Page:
The origin of studied dolerite may be reconstructed based off the ratios of trace elements and Nd isotopic data. Generally, low values of Ba/Th and their steady increase coupled with the low (La/Sm)N (Figure 9) are in favor of a pervasive fluid metasomatism. The fluids likely originated from a previously subducted slab [Pearce 1983; Plank 2005]. Basaltic magmas affected by crustal contamination have La/Nb > 1.5, La/Ta > 22, and K/P > 7 [Hart and Zindler 1989]. Studied rocks however feature higher values of these ratios (La∕Nb = 2.5–2.7; La/Ta = 36.5–42.6; K∕P = 5.8–9.0) which suggests that their parental magmas experienced weak to moderate crustal contamination. A comparable degree of crustal contamination is inferred from elevated values of Th/Yb (1.82–1.88) and Th/Ta (5.8–6.8) as well as positive Pb spikes (up to 2.2; Figure 7a) [Taylor and McLennan 1985]. Negative values of initial εNd (−3.29 to −3.59) accompanied by the very low values of 147Sm/144Nd ratio (⩽0.126901; Figure 8) are in line with inferences on significant crustal interference. Advocated crustal contamination might have stemmed from a slow and prolonged magma uplift through the continental crust [e.g., Huppert and Stephen 1985; Pomonis et al. 2004] and/or subducted/recycled sediments.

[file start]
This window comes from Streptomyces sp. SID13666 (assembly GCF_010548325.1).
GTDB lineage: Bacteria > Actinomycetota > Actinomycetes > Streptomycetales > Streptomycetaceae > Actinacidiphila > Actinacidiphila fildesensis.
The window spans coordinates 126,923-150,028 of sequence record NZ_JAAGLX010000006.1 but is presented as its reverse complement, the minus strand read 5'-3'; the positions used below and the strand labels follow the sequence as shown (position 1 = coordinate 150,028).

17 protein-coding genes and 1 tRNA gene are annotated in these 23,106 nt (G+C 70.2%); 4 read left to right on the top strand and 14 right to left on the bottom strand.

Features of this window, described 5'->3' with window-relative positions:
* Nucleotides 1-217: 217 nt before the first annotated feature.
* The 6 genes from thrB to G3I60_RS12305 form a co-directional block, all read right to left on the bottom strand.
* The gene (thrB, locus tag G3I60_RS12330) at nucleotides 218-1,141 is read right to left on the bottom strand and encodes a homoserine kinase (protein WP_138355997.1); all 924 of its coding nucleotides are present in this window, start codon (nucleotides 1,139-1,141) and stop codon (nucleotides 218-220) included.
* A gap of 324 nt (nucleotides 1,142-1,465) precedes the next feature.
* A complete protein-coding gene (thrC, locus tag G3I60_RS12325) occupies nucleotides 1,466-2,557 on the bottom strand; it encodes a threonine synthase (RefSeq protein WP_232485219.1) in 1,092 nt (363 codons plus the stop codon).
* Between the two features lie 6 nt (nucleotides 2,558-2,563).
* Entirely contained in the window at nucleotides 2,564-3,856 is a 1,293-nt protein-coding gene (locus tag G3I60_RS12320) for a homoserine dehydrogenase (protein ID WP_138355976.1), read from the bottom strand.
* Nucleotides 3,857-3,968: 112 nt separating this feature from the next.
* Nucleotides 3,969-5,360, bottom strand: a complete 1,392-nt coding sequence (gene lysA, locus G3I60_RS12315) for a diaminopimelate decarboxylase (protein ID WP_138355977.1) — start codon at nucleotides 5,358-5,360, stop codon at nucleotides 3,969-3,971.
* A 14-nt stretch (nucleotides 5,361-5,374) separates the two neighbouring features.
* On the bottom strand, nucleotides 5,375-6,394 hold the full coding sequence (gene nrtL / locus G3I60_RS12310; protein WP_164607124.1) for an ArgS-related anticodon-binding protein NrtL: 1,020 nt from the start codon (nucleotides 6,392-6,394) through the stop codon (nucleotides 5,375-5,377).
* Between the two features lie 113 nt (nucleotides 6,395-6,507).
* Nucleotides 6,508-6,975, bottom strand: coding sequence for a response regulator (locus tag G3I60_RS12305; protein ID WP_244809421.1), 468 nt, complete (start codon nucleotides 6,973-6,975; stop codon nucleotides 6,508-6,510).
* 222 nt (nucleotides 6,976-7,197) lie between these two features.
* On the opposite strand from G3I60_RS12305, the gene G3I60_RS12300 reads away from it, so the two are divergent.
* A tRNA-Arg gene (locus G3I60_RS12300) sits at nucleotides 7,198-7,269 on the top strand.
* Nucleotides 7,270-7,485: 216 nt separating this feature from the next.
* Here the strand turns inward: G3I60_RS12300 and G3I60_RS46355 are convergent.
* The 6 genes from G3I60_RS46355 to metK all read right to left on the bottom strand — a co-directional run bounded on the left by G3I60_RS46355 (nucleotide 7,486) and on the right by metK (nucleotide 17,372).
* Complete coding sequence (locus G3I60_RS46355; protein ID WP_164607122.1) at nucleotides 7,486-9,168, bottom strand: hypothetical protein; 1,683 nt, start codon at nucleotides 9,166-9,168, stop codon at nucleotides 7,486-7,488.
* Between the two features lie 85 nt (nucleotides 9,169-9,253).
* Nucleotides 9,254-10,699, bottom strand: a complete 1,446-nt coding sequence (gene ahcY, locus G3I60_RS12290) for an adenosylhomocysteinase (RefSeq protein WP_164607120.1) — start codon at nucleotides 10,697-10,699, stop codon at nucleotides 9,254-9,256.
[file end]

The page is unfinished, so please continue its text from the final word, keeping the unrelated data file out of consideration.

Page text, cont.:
Balanced and high La/YbPM slopes (∼15–17) as well as negative Zr–Hf anomalies (Figure 7a) may call for presence of residual garnet [Xie et al. 1993], which suggests that magmas that gave rise to the studied dolerite originated in the garnet-facies mantle. Using the Dy/Yb vs. Yb diagram (Thirwall et al., 1994; Figure 10) we therefore modelled the non-modal partial melting of a spinel peridotite, a garnet peridotite and a spinel–garnet peridotite mantle source. Accordingly, the studied rocks show a consistently narrow span along the evolution line for a spinel–garnet bearing peridotite mantle source (60sp:40grt) where partial melting likely ranged from 11 to 13%. This is corroborated by moderately elevated values of Sm/YbPM (3.1–3.3), which is indicative for melting in the spinel–garnet stability field. The above suggests the formation of melt in the garnet-facies, which was later mixed with the magmas generated at shallower mantle levels where residual spinel prevailed. This points out that studied rocks formed from a unique mantle source compared to similar Permian to Triassic igneous rocks cropping out elsewhere in External Dinarides and the Zagorje-Mid-Transdanubian Zone further to the north-west (Figures 1a and 10). To get more insights into the characteristics of studied rocks’ mantle characteristics we utilized the Th/Yb vs. Ta/Yb discrimination diagram (Figures 11a, b). Enrichment in Th with regards to Ta and Yb indicates an origin from the sources modified by subduction-related metasomatism [Pearce 1982].